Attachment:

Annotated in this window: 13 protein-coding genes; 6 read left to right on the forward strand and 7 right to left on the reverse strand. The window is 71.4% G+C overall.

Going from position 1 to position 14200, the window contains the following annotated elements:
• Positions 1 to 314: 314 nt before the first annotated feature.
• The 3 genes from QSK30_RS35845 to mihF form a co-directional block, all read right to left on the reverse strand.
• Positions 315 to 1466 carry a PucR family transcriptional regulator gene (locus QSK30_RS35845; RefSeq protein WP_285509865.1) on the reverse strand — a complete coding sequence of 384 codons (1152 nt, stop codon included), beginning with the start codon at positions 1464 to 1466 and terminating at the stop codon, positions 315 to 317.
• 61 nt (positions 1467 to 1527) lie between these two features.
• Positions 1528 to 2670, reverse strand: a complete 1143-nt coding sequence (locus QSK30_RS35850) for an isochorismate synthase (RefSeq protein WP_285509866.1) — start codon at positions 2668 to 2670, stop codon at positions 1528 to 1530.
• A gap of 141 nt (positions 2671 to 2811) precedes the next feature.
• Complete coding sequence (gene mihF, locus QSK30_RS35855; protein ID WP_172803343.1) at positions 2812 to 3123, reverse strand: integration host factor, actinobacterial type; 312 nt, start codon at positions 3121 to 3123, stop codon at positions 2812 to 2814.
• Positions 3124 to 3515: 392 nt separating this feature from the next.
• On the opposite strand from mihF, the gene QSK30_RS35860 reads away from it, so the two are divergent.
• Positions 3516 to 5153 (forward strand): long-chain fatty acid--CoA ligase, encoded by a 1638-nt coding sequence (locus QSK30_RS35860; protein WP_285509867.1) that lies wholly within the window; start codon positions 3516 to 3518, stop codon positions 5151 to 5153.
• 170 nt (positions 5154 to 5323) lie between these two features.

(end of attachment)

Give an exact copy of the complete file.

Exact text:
Annotated in this window: 13 protein-coding genes; 6 read left to right on the forward strand and 7 right to left on the reverse strand. The window is 71.4% G+C overall.

Going from position 1 to position 14200, the window contains the following annotated elements:
• Positions 1 to 314: 314 nt before the first annotated feature.
• The 3 genes from QSK30_RS35845 to mihF form a co-directional block, all read right to left on the reverse strand.
• Positions 315 to 1466 carry a PucR family transcriptional regulator gene (locus QSK30_RS35845; RefSeq protein WP_285509865.1) on the reverse strand — a complete coding sequence of 384 codons (1152 nt, stop codon included), beginning with the start codon at positions 1464 to 1466 and terminating at the stop codon, positions 315 to 317.
• 61 nt (positions 1467 to 1527) lie between these two features.
• Positions 1528 to 2670, reverse strand: a complete 1143-nt coding sequence (locus QSK30_RS35850) for an isochorismate synthase (RefSeq protein WP_285509866.1) — start codon at positions 2668 to 2670, stop codon at positions 1528 to 1530.
• A gap of 141 nt (positions 2671 to 2811) precedes the next feature.
• Complete coding sequence (gene mihF, locus QSK30_RS35855; protein ID WP_172803343.1) at positions 2812 to 3123, reverse strand: integration host factor, actinobacterial type; 312 nt, start codon at positions 3121 to 3123, stop codon at positions 2812 to 2814.
• Positions 3124 to 3515: 392 nt separating this feature from the next.
• On the opposite strand from mihF, the gene QSK30_RS35860 reads away from it, so the two are divergent.
• Positions 3516 to 5153 (forward strand): long-chain fatty acid--CoA ligase, encoded by a 1638-nt coding sequence (locus QSK30_RS35860; protein WP_285509867.1) that lies wholly within the window; start codon positions 3516 to 3518, stop codon positions 5151 to 5153.
• 170 nt (positions 5154 to 5323) lie between these two features.